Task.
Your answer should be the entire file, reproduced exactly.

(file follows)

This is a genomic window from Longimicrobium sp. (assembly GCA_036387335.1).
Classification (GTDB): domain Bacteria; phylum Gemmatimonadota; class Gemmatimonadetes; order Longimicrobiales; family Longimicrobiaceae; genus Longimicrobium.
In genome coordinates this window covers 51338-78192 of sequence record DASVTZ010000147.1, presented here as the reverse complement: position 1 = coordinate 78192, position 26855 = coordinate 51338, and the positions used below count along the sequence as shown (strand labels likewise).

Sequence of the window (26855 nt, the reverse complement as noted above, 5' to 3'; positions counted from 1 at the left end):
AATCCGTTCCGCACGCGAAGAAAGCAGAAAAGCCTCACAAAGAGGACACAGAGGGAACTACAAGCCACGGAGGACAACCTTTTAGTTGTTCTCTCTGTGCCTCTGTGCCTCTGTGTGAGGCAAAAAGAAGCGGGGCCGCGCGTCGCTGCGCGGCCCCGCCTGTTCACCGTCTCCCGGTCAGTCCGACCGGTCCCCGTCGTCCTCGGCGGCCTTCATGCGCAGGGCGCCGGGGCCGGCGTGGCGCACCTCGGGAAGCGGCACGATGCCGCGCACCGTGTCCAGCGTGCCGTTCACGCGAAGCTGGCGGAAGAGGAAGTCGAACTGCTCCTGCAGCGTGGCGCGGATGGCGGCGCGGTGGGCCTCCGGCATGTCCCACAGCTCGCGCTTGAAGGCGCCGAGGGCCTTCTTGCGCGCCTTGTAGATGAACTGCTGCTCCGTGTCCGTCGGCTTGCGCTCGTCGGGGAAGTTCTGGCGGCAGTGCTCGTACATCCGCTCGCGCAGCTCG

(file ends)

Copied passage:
This is a genomic window from Longimicrobium sp. (assembly GCA_036387335.1).
Classification (GTDB): domain Bacteria; phylum Gemmatimonadota; class Gemmatimonadetes; order Longimicrobiales; family Longimicrobiaceae; genus Longimicrobium.
In genome coordinates this window covers 51338-78192 of sequence record DASVTZ010000147.1, presented here as the reverse complement: position 1 = coordinate 78192, position 26855 = coordinate 51338, and the positions used below count along the sequence as shown (strand labels likewise).

Sequence of the window (26855 nt, the reverse complement as noted above, 5' to 3'; positions counted from 1 at the left end):
AATCCGTTCCGCACGCGAAGAAAGCAGAAAAGCCTCACAAAGAGGACACAGAGGGAACTACAAGCCACGGAGGACAACCTTTTAGTTGTTCTCTCTGTGCCTCTGTGCCTCTGTGTGAGGCAAAAAGAAGCGGGGCCGCGCGTCGCTGCGCGGCCCCGCCTGTTCACCGTCTCCCGGTCAGTCCGACCGGTCCCCGTCGTCCTCGGCGGCCTTCATGCGCAGGGCGCCGGGGCCGGCGTGGCGCACCTCGGGAAGCGGCACGATGCCGCGCACCGTGTCCAGCGTGCCGTTCACGCGAAGCTGGCGGAAGAGGAAGTCGAACTGCTCCTGCAGCGTGGCGCGGATGGCGGCGCGGTGGGCCTCCGGCATGTCCCACAGCTCGCGCTTGAAGGCGCCGAGGGCCTTCTTGCGCGCCTTGTAGATGAACTGCTGCTCCGTGTCCGTCGGCTTGCGCTCGTCGGGGAAGTTCTGGCGGCAGTGCTCGTACATCCGCTCGCGCAGCTCG